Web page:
Technology hits the sweet spot
Five feet tall with flashing eyes, the steel-blue robot seems way too much technology to be giving out sweets at the Scottish Learning Festival. "I'm Oscar," he says. "Would you like to shake my hand?"
Delighted schoolgirls take turns to clasp the clear plastic, but a teacher is sceptical. "Where are you?" he asks, looking around the stand of computer-maker Dell.
"Right here," Oscar points out.
"I don't believe it. You're a human somewhere and trying to pull the wool over my eyes."
"I don't have any wool," Oscar replies in a south London accent. "If I did, I'd knit myself a jumper."
Children and teacher laugh and move on to their next encounter on the exhibition floor.
A vast space filled with people and stands, this is where well-laid plans unravel, as friends bump into each other, go for coffee at the TESS Cafe, drop in and out of discussions. But a good way of knitting impressions into a narrative is to take a cue from the teacher and look for the human vision behind the technology.
Within the stark white panels of the Education Showcase - a rolling programme of "good practice, demonstrations and drama" - it's standing room only at the final of Dragon's Den, where school groups of young computer-games creators present concepts to three business experts. "Fantastically creative ideas from our schoolchildren," Derek Robertson sums it up. "The engagement, the challenge, the enjoyment, the imagination - great stuff."
"Really inspiring," says online expert and educator Leon Cych, who has driven up from London. "They are working collaboratively doing stuff in the real world. This is the highlight of the festival for me."
Along at the Glowing Lounge, another programme of practitioner presentations is going out live through Glow around the country, explains development officer Jennifer McDougall. "We have this area where teachers can share ideas with the national team. The lounge is twice as big as last year but it's still been mobbed. We've been hearing about kids working through Glow with schools in Germany and Poland - it's international now."
Last year's lounge seminars were the national team talking about Glow possibilities, says development officer Katie Barrowman. "This year it's practitioners talking about what they've been doing. They can still learn from us, but the big difference is, we're learning from them."
At the exit from the lounge, youngsters from Gavinburn Primary in West Dunbartonshire, who have been participating through Glow in Oscar Stringer-inspired animation projects with schools around the country, are skilfully manipulating clay and cameras. "This is fascinating," says learning and literacy consultant Bill Boyd. "It might not be text but it is a form of narrative - educationally that's what's important."
Sometimes the technology is so impressive that the human side needs searching out. Fresh from their "Glow - getting started" seminar, teachers from South Ayrshire pick out their favourites on the floor.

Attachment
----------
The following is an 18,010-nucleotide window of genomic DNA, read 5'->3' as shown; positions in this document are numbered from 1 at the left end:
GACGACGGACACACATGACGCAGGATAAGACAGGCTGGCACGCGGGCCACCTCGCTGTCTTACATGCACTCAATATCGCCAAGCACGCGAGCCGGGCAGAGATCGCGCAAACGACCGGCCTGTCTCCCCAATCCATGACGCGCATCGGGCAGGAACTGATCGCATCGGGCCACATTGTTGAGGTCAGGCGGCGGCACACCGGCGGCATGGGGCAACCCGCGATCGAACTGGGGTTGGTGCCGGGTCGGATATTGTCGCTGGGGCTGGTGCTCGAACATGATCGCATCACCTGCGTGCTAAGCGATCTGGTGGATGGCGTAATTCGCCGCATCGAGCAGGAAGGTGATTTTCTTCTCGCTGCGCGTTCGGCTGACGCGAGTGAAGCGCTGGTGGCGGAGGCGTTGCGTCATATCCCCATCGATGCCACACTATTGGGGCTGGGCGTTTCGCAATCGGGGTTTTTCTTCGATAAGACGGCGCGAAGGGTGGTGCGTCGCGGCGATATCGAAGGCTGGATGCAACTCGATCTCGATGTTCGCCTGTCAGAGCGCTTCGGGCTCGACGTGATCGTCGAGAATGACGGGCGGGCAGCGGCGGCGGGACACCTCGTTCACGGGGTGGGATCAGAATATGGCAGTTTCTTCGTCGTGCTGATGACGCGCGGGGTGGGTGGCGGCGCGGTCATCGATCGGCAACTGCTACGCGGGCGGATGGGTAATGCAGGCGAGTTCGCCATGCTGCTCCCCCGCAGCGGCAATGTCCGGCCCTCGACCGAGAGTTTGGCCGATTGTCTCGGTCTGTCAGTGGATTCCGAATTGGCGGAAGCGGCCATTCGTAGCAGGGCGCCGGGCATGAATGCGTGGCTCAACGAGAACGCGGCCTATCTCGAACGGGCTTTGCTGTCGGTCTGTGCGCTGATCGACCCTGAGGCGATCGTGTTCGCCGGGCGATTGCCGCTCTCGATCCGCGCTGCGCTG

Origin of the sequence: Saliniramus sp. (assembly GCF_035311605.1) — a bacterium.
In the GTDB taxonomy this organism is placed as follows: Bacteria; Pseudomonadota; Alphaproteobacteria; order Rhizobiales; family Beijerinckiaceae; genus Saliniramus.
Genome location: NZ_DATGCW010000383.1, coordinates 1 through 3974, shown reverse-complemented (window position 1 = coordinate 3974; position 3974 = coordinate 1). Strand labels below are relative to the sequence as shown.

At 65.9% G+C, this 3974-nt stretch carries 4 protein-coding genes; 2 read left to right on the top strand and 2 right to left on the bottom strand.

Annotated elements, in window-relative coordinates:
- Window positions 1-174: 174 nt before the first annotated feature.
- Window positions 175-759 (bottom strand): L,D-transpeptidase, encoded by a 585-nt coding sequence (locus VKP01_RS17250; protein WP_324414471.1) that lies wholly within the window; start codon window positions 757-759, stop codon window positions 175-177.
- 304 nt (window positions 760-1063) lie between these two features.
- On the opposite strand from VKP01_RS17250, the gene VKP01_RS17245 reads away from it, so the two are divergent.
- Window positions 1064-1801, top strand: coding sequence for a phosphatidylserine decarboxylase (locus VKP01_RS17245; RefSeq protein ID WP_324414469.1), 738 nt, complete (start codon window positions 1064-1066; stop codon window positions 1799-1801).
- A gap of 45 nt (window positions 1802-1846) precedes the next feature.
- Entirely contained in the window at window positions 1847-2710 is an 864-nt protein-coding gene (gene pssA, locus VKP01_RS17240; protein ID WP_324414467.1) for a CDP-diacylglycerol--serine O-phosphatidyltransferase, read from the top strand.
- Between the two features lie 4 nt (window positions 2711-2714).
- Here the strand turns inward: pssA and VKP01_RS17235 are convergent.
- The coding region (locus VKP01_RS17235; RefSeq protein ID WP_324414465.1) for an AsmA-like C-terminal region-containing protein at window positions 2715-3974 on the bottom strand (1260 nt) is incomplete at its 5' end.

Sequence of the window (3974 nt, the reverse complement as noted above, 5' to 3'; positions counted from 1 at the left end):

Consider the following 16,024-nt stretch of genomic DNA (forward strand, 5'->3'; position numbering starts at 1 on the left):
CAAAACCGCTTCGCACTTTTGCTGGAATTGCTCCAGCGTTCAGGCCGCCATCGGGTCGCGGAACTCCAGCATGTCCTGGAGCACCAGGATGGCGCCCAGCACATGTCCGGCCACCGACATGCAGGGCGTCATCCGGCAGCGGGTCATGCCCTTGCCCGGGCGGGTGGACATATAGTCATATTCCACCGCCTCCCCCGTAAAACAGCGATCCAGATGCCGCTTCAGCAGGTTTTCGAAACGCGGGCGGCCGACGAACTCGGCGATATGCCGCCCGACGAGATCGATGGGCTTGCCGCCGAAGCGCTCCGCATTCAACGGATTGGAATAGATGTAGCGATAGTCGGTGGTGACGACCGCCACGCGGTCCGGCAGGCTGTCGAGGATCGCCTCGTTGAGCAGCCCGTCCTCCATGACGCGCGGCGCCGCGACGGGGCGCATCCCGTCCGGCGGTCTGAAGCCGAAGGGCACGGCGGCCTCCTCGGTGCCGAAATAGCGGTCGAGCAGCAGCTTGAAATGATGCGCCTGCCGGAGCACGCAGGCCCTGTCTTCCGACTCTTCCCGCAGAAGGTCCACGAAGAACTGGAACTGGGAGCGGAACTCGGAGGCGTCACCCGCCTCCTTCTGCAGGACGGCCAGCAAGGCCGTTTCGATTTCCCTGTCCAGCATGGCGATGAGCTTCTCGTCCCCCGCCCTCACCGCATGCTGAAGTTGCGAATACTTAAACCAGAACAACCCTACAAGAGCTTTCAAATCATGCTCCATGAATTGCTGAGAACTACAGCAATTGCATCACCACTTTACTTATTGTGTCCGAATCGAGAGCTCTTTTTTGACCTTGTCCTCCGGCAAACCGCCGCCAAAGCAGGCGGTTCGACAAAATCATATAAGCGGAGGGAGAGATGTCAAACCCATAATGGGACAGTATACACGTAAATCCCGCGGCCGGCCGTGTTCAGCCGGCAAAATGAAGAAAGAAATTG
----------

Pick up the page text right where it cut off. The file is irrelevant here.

"The new Smartboards are far superior to ours," says Avril Taylor of Girvan Primary. "They're touch-sensitive, so kids can use their fingers. Ours need special pens that cost pound;60. It also means infants who can't hold a pen can use the board. I wonder if we can find the money ."
Richard Denton is more confident about getting a new product for Forehill Primary. "pound;300 gives you a whole-school licence," he says, indicating the dance mats at the stand of Dundee company Ink Learning. "You get two mats with phonics and maths software, and teachers can devise their own programmes. I'm going to talk to my head today and see if we can order it."
Sometimes it's the technology that is elusive and human vision takes centre stage. "The best part of the festival is this buzz you hear all around," says learning consultant Laurie O'Donnell.
"That's teachers talking about things that have inspired them. For many, it's been Carol Dweck's seminar on growth mindsets. Everyone knows that telling children they're stupid harms their learning. But it's not obvious that telling them they're clever can have a similar effect. That's had a big impact on teachers."
Artist Graham Ogilvie is doing his best to preserve the transient buzz on the floor, as he sketches on a flipchart beside a wall papered with text and cartoons. "I chat to people passing, ask them what they've seen, what they like or dislike. Then I pick out a sentence and illustrate it with a cartoon. They love seeing their thoughts emerge in images."
Back at the Dell stand, the balance of human and technology has just become clear to the sceptical teacher as he spots a narrow slit in a dark panel. "Someone in there is doing Oscar's talking," he says.
"Yeah," the salesman admits. "Technology's useful but you need people too."
The Scottish Learning Festival is run by Learning and Teaching Scotland, and the exhibition organised by Emap Connect
"Dinosaurs are not extinct."
"80 teachers and 1,200 kids - who has the most thinking power?"
"We should prepare them for the journey not the destination."
"Teaching's about finding the right carrot to dangle."
"Teaching is not an exact science."
"Young teachers can find the staffroom intimidating."
"We might not remember what teachers taught us. But we always remember how they made us feel."